NOW THEREFORE BE IT FURTHER RESOLVED that the Great Plains Tribal Chairman’s Association directs the National Indian Health Board to recognize that the NIHB or Consultants cannot, and should not attempt, to speak for all Tribal Nations in their advocacy and education efforts with the federal government regarding health issues, as that is the role of elected Tribal leadership and their representatives on a government-to-government and Nation-to-Nation basis, and that it should clearly state the limitations of its organizational status with regard to representation of the various Tribal Nations affected by such advocacy and educational efforts; and
NOW THEREFORE BE IT FURTHER RESOLVED, that the Great Plains Tribal Chairman’s Association hereby strongly urges the Presidential Administration of Barack Obama and the appropriated elected leadership of both houses of Congress, to the maximum extent possible, to work directly with the elected leadership of the Federally Recognized Tribal Nations with whom the United States has a government-to-government and Nation-to-Nation relationship based on Treaties between Tribal Nations and the United States in regard to health care and health care reform, rather than through consultants or umbrella organizations or such as the National Indian Health Board; and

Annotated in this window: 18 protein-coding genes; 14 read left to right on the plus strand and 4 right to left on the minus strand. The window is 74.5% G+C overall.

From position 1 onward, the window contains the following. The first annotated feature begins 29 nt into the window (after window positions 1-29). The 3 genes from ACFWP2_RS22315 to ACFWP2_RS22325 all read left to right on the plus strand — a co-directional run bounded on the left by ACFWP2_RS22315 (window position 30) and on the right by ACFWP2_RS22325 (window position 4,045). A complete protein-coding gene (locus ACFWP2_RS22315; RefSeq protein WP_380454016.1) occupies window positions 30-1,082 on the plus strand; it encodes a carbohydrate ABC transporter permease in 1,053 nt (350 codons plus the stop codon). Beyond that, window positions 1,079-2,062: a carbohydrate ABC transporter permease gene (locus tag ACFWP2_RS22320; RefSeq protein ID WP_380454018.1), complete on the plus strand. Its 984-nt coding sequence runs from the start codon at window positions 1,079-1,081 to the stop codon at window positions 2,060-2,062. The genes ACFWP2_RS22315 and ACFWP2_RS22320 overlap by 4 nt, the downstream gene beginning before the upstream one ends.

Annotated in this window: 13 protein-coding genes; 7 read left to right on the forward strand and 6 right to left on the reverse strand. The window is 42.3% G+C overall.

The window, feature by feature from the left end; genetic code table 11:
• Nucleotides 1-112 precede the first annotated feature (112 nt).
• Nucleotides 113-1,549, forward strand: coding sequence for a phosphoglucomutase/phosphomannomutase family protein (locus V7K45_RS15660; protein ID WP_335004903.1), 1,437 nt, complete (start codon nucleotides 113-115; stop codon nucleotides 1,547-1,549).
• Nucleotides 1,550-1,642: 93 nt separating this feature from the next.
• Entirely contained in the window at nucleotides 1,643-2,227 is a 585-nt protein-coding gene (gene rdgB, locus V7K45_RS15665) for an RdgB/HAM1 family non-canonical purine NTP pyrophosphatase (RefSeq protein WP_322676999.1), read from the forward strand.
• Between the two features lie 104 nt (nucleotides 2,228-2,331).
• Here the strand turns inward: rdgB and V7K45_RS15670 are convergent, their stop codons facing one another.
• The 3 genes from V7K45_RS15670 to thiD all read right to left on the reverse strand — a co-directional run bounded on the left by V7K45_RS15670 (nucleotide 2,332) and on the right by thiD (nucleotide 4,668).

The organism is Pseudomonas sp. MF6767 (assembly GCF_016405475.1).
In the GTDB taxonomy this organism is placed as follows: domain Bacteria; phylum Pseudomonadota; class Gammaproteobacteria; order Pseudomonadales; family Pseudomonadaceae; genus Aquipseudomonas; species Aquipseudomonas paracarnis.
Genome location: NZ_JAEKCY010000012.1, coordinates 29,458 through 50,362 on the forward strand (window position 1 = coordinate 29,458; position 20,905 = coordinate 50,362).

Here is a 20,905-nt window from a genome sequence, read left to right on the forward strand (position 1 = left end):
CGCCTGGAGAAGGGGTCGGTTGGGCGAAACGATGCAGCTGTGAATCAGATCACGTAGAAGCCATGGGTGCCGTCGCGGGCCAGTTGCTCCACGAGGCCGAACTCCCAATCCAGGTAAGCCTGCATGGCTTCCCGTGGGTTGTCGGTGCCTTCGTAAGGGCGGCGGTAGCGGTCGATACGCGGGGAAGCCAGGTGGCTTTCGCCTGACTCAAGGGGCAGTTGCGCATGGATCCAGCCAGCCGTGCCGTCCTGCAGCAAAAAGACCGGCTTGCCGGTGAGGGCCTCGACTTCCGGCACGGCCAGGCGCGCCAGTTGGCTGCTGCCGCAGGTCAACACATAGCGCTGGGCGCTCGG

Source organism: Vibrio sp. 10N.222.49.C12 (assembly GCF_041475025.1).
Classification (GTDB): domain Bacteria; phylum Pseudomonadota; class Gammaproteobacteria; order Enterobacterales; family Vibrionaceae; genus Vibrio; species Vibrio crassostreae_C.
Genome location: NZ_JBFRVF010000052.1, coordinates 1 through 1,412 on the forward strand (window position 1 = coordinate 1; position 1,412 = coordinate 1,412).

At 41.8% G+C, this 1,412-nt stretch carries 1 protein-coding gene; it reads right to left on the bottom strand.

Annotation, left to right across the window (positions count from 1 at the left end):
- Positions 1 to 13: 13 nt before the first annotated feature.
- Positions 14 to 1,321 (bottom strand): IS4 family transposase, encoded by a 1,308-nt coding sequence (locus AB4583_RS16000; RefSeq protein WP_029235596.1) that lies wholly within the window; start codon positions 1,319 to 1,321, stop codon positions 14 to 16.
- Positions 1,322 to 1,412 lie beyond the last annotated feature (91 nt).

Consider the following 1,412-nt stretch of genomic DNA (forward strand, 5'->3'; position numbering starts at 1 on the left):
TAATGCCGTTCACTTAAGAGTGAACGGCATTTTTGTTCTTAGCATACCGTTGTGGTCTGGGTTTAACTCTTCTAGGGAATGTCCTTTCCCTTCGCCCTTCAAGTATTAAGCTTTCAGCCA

NOW THEREFORE BE IT FURTHER RESOLVED, that the Great Plains Tribal Chairman’s Association hereby strongly urges all federal government officials, including all members of Congress, and the relevant committees and their staffs, to recognize that organizations such as the National Indian Health Board do not necessarily represent the views of elected Tribal leadership; do not necessarily represent the views of the majority of Native Americans, including the many Tribal citizens who reside on or near Indian reservations and who are citizens of Federally Recognized Tribal Nations whose populations and elected leadership are not adequately represented on the Board of Directors of the National Indian Health Board; and
NOW THEREFORE BE IT FINALLY RESOLVED that this resolution shall be the policy of the Great Plains Tribal Chairman’s Association until otherwise amended or rescinded.
Resolution No. 06-02-21-09
This resolution was enacted at a duly called meeting of the Great Plains Tribal Chairman’s Association held at Rapid City, South Dakota, on February 20-21, 2009, at which a quorum was present, with 13 members voting in favor, 0 members opposed, 0 members abstaining, and 3 members not present.